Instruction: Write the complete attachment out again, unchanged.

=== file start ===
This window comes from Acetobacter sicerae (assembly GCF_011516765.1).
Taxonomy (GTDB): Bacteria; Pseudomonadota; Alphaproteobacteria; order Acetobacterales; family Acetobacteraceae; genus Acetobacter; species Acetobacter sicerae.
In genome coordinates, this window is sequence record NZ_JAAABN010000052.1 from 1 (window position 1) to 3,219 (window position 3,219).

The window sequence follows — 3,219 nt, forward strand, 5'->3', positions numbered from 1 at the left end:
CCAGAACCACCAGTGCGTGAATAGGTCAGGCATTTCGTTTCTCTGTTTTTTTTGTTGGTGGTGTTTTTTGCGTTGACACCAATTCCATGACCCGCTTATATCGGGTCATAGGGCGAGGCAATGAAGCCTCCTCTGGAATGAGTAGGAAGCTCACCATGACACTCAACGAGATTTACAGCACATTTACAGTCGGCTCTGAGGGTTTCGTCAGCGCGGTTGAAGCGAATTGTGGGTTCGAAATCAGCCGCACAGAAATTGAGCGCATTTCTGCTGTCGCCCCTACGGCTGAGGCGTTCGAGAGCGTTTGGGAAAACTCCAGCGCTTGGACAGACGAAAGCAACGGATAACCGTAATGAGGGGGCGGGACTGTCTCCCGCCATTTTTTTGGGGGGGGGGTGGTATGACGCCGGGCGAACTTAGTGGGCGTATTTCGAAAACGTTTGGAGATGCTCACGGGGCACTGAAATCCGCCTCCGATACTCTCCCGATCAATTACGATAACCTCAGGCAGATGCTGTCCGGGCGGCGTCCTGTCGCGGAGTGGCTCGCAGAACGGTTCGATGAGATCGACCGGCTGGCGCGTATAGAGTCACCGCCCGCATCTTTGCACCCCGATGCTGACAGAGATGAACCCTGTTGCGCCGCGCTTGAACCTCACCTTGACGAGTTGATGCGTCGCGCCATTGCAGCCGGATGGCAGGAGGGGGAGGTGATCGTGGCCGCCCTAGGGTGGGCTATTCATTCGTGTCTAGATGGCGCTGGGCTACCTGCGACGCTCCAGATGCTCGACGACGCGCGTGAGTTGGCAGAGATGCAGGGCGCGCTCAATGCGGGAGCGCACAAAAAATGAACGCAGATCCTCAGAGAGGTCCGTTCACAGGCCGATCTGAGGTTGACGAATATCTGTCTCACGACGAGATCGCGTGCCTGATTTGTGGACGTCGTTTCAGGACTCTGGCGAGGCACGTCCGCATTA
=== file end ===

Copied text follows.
This window comes from Acetobacter sicerae (assembly GCF_011516765.1).
Taxonomy (GTDB): Bacteria; Pseudomonadota; Alphaproteobacteria; order Acetobacterales; family Acetobacteraceae; genus Acetobacter; species Acetobacter sicerae.
In genome coordinates, this window is sequence record NZ_JAAABN010000052.1 from 1 (window position 1) to 3,219 (window position 3,219).

The window sequence follows — 3,219 nt, forward strand, 5'->3', positions numbered from 1 at the left end:
CCAGAACCACCAGTGCGTGAATAGGTCAGGCATTTCGTTTCTCTGTTTTTTTTGTTGGTGGTGTTTTTTGCGTTGACACCAATTCCATGACCCGCTTATATCGGGTCATAGGGCGAGGCAATGAAGCCTCCTCTGGAATGAGTAGGAAGCTCACCATGACACTCAACGAGATTTACAGCACATTTACAGTCGGCTCTGAGGGTTTCGTCAGCGCGGTTGAAGCGAATTGTGGGTTCGAAATCAGCCGCACAGAAATTGAGCGCATTTCTGCTGTCGCCCCTACGGCTGAGGCGTTCGAGAGCGTTTGGGAAAACTCCAGCGCTTGGACAGACGAAAGCAACGGATAACCGTAATGAGGGGGCGGGACTGTCTCCCGCCATTTTTTTGGGGGGGGGGTGGTATGACGCCGGGCGAACTTAGTGGGCGTATTTCGAAAACGTTTGGAGATGCTCACGGGGCACTGAAATCCGCCTCCGATACTCTCCCGATCAATTACGATAACCTCAGGCAGATGCTGTCCGGGCGGCGTCCTGTCGCGGAGTGGCTCGCAGAACGGTTCGATGAGATCGACCGGCTGGCGCGTATAGAGTCACCGCCCGCATCTTTGCACCCCGATGCTGACAGAGATGAACCCTGTTGCGCCGCGCTTGAACCTCACCTTGACGAGTTGATGCGTCGCGCCATTGCAGCCGGATGGCAGGAGGGGGAGGTGATCGTGGCCGCCCTAGGGTGGGCTATTCATTCGTGTCTAGATGGCGCTGGGCTACCTGCGACGCTCCAGATGCTCGACGACGCGCGTGAGTTGGCAGAGATGCAGGGCGCGCTCAATGCGGGAGCGCACAAAAAATGAACGCAGATCCTCAGAGAGGTCCGTTCACAGGCCGATCTGAGGTTGACGAATATCTGTCTCACGACGAGATCGCGTGCCTGATTTGTGGACGTCGTTTCAGGACTCTGGCGAGGCACGTCCGCATTA